When we were young: this five-year-old was determined to enjoy the big day in 1998

The pain and the glory - Wembley 19 years on

by JONATHAN MILLER

 

For the best part of two decades, the final hurrah of the spring blossoms, the May Bank Holiday and the advent of the summer months, leads your average Charlton fan to ponder “that day”. It’s been that time again this week. You know what I’m referring to.

 

That one gloriously unbelievable afternoon when God or Fate or Destiny, or whatever you want to call it, tied a CAFC scarf around its neck and conspired to compel our football club to play, fight and scramble in a manner alien to most of us.

 

How often did Charlton Athletic come back from going a goal down three times in the very same match? How on earth did seven consecutive Charlton players manage to find the back of the net in a penalty shoot-out and somehow not blaze one far down Wembley High Road? 

 

I feared the worst before we’d even kicked off. Somehow, the cheery refrain of Billy Cotton’s Red, Red Robin, a song that always leaves me misty eyed, seemed to be dwarfed by the dark menacing threat of Prokofiev’s Dance of the Knights. Perhaps if I’d known Prokofiev’s descendants were, almost unfathomably, fellow Addicks, I might have had greater equanimity. But I doubt it.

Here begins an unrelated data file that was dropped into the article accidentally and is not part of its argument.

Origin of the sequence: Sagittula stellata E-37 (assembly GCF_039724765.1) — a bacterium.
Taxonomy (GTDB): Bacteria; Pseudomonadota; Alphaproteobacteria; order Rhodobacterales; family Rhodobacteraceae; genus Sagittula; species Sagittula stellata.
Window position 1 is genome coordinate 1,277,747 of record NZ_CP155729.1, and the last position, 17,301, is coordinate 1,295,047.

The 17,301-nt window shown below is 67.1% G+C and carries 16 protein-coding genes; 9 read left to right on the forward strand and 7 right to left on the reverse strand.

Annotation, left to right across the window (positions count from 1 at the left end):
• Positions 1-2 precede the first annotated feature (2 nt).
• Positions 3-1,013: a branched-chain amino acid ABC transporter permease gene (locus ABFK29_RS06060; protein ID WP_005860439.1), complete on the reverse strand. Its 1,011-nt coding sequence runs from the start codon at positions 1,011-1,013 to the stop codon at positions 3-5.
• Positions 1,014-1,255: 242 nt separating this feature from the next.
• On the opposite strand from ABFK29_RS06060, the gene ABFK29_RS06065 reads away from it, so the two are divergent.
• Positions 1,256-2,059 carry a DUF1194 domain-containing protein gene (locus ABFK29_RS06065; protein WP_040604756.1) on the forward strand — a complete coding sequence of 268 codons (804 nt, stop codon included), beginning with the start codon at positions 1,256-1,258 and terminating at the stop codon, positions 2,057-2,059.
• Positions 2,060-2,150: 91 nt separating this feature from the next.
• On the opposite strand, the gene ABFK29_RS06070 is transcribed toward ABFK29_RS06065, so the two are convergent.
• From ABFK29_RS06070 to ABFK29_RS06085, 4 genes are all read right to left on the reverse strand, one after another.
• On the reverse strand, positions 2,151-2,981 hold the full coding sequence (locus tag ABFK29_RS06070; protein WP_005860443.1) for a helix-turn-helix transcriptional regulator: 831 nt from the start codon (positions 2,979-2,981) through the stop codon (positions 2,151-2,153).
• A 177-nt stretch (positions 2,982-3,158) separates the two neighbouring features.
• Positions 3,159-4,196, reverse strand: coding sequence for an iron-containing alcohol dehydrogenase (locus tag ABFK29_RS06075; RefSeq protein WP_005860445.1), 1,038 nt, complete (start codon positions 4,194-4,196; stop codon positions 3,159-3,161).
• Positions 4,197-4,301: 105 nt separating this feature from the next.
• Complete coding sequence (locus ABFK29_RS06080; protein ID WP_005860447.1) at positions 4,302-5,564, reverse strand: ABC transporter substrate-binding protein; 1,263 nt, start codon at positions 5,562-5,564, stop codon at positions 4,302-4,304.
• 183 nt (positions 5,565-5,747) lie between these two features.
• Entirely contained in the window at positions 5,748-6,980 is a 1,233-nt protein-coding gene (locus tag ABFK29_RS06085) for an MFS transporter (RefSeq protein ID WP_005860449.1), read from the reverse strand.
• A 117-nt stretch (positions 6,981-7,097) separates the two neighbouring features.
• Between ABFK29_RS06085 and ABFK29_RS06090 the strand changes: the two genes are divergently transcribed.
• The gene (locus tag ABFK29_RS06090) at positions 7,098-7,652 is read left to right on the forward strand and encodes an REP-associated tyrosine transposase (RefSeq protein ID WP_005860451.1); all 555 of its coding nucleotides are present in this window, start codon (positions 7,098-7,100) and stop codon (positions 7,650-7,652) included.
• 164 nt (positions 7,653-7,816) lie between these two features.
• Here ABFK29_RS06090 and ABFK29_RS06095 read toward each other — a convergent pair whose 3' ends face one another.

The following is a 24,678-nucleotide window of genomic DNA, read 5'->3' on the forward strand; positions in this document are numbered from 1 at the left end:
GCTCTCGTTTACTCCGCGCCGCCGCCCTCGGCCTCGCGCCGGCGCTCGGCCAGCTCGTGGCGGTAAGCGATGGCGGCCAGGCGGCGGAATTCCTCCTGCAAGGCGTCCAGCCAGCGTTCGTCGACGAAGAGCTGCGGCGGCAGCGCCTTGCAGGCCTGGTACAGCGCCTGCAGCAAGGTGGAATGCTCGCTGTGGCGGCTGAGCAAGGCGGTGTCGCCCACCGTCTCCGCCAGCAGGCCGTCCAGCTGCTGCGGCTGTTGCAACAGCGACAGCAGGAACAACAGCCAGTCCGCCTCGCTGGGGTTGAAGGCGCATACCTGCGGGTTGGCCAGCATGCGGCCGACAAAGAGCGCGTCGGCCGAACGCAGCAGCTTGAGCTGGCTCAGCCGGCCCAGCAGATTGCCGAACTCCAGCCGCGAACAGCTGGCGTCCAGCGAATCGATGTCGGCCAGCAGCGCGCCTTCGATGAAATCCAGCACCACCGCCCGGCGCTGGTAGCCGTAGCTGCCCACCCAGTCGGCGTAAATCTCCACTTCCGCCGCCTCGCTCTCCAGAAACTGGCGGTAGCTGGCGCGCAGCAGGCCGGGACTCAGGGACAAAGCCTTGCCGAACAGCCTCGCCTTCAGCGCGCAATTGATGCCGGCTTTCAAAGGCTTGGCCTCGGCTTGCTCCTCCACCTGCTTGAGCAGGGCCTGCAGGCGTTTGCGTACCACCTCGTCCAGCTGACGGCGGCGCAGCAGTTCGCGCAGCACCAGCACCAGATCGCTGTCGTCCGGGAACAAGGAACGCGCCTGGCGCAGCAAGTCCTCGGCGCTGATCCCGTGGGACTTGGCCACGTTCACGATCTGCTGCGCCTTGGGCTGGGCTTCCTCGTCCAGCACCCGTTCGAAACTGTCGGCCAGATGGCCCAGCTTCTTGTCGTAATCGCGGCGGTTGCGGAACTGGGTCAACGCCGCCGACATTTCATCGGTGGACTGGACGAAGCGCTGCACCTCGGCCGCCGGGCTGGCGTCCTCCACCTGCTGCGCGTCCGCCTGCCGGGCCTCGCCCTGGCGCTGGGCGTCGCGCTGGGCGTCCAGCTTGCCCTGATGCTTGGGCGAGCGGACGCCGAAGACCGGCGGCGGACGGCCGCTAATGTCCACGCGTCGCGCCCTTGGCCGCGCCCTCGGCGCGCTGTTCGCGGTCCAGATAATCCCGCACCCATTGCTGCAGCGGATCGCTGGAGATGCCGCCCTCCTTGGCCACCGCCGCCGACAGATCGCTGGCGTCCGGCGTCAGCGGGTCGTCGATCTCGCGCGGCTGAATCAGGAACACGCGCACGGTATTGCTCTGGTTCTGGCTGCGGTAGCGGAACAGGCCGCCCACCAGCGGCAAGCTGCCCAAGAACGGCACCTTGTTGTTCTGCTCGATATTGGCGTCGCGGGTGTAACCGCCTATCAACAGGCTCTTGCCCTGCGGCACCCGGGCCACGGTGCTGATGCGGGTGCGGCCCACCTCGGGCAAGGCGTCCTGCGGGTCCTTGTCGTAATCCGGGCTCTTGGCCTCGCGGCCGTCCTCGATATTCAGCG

Of course, Charlton’s ability to rise to the occasion, to pull off a shock, to beat the odds on that sunny day at Wembley served as the perfect metaphor for the remarkable journey Alan Curbishley was about to take us on. 

 

I’d like to think by the time Curbs was offered the door by plc chairman Richard Murray in 2006, the first in a death spiral of crap decisions that have beset the club ever since, the jaunty big band sound of our walk-on song had similarly started to instil a soupcon of trepidation into some of our opponents’ players, such was the challenge offered by our whole-hearted and under-rated first XI.